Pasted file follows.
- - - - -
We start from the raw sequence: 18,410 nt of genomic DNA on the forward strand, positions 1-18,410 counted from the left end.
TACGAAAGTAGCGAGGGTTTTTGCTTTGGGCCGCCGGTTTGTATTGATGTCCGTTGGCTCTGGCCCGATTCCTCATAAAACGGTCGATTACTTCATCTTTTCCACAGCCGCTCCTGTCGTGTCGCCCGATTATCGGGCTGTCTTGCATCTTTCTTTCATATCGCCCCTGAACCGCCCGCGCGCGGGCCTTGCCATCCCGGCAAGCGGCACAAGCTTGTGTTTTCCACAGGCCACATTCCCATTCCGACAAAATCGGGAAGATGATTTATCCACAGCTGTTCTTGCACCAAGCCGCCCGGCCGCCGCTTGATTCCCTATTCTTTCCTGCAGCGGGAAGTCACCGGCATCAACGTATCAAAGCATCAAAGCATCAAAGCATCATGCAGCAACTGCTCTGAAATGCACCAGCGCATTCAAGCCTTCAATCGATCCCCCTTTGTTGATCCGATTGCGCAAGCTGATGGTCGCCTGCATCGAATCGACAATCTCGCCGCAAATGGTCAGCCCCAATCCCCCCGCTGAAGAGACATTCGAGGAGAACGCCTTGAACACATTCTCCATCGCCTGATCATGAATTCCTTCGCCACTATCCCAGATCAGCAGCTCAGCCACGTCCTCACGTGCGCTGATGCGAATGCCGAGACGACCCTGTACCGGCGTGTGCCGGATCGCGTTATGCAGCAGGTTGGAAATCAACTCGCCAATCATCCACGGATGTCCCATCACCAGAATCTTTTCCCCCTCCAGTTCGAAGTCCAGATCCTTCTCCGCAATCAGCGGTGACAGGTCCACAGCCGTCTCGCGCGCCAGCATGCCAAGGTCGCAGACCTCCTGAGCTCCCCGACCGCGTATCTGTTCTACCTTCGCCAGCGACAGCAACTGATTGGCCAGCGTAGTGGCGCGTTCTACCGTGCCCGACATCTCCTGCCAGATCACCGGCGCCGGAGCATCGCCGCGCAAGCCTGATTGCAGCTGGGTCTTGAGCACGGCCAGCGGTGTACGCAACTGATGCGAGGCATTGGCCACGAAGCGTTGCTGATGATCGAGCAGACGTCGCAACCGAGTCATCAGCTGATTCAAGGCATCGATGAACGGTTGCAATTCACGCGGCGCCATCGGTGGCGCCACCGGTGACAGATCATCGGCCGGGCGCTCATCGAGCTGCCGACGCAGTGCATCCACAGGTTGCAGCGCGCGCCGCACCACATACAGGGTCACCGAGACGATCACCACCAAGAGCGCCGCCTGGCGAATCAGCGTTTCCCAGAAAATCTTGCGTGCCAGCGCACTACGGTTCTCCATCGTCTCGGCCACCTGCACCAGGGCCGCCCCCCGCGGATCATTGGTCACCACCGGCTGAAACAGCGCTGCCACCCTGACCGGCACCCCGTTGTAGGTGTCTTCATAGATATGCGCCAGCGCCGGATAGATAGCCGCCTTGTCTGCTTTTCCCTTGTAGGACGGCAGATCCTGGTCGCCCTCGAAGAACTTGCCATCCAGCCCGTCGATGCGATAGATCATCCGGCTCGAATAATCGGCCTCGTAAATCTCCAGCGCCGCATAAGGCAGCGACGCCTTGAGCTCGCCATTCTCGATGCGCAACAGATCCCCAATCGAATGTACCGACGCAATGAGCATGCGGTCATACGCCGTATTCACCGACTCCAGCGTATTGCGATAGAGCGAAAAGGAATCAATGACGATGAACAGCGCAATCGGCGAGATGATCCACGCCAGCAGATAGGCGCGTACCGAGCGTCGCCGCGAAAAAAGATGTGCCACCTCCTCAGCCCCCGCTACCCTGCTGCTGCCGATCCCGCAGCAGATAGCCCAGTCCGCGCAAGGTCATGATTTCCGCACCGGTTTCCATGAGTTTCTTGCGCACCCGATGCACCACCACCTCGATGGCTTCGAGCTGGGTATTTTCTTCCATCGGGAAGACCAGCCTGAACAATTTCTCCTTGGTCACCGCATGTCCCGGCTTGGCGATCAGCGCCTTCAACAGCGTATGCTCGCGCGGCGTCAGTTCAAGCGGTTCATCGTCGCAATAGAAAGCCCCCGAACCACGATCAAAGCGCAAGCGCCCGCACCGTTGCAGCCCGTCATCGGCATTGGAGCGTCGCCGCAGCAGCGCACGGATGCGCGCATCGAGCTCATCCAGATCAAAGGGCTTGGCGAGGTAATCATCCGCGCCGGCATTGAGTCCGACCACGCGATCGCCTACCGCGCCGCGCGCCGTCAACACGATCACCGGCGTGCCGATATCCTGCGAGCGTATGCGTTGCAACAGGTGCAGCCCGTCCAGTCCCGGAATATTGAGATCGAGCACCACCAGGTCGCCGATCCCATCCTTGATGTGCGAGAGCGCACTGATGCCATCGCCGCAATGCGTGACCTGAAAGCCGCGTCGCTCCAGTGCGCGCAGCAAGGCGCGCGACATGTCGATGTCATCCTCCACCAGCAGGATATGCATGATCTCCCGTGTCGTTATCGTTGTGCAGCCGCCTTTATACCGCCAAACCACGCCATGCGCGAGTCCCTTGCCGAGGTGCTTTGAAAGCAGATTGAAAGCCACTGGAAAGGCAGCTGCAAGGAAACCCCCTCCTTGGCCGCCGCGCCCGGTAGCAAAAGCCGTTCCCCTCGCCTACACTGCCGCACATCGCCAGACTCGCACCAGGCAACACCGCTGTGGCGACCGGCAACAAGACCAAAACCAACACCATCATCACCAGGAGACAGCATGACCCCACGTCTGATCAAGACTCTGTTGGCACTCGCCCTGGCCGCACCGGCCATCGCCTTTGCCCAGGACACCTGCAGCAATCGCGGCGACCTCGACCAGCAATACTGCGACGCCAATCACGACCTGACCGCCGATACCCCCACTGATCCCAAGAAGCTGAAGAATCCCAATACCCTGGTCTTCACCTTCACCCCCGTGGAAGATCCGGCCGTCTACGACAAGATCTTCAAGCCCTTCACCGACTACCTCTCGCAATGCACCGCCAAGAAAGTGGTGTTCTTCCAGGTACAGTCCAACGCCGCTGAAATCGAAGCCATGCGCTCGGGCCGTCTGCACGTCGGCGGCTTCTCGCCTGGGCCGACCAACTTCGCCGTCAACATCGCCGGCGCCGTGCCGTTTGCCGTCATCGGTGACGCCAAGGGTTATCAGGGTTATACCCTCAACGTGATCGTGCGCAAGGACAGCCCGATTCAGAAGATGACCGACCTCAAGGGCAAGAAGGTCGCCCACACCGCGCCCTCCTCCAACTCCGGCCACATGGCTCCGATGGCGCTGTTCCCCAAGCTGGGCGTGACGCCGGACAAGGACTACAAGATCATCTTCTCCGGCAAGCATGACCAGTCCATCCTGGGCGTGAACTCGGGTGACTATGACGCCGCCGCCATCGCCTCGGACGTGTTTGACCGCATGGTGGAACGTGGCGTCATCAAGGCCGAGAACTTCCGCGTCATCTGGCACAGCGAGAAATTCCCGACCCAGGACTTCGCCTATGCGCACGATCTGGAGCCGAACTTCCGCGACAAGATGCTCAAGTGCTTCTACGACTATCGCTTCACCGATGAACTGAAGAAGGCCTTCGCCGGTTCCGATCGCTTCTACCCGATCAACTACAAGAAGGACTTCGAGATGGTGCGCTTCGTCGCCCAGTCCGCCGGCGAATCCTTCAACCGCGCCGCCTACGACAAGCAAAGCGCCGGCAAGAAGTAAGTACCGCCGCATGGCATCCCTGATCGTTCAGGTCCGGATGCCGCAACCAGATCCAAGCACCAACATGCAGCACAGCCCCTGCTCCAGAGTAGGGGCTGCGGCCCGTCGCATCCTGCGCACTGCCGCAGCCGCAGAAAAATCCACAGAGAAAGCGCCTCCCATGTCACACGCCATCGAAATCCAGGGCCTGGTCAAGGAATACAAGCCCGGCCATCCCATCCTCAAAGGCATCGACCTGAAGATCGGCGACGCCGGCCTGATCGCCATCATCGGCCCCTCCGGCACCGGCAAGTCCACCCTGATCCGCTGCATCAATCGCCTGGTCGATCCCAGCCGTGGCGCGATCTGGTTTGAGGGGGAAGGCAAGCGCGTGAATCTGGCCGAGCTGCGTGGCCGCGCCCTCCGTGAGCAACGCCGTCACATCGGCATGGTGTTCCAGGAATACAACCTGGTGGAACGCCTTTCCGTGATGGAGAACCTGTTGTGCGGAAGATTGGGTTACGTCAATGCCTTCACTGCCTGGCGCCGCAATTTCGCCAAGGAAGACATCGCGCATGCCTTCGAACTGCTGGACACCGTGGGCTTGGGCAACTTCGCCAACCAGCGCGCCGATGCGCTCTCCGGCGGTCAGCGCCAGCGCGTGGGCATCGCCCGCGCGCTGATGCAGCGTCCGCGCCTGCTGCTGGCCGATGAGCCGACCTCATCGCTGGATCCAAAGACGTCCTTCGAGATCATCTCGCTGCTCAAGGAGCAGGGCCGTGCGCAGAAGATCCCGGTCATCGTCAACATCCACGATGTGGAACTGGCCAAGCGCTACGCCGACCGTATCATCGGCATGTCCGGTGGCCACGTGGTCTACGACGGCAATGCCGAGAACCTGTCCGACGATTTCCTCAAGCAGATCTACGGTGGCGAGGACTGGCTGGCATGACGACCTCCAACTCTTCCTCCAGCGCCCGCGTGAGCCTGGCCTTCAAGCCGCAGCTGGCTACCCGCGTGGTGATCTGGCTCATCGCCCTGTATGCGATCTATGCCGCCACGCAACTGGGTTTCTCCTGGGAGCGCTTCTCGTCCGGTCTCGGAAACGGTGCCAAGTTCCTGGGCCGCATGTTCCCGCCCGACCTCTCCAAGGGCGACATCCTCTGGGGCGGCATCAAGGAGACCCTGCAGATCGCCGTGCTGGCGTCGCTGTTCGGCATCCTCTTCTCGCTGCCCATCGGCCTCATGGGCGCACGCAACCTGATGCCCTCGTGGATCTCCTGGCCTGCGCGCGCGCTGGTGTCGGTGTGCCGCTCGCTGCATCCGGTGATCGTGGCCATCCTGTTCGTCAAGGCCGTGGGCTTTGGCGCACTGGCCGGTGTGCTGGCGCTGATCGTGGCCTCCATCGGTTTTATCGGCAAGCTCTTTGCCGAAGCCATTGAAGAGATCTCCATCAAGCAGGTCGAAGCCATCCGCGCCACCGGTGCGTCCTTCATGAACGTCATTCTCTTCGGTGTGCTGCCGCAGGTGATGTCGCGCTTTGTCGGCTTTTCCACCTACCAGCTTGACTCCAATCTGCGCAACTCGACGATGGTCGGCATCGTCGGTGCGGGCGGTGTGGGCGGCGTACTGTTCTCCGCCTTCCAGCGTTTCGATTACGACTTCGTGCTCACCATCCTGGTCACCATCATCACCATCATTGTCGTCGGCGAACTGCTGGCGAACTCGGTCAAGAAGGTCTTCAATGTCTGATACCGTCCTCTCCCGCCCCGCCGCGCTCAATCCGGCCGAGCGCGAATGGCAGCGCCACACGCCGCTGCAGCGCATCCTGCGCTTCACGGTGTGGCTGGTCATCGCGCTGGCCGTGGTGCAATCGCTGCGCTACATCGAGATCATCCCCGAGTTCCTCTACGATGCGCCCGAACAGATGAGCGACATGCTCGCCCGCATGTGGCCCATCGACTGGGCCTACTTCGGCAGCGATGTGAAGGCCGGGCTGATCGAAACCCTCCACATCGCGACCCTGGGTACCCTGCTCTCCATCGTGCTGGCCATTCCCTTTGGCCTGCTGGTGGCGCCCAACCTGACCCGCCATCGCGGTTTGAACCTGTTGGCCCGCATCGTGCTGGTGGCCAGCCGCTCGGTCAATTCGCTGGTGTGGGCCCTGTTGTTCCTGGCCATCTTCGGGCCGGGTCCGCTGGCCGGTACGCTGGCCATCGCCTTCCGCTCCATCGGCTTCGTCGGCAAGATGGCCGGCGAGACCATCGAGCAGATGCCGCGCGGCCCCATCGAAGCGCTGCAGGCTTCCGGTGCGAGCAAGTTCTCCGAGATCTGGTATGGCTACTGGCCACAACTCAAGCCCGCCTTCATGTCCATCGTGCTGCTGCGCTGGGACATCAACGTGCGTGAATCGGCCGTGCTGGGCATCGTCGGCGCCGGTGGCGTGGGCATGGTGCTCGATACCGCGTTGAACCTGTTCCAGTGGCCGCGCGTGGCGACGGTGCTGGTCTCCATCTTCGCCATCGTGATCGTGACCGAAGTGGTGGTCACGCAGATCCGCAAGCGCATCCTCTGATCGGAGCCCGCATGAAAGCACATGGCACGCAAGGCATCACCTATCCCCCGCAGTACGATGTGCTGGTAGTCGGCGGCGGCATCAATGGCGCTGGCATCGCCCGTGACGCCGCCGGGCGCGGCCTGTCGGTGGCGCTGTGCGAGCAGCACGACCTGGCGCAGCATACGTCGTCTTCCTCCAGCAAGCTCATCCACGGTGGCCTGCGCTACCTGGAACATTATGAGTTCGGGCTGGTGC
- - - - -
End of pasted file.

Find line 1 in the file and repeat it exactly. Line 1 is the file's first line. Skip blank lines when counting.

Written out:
We start from the raw sequence: 18,410 nt of genomic DNA on the forward strand, positions 1-18,410 counted from the left end.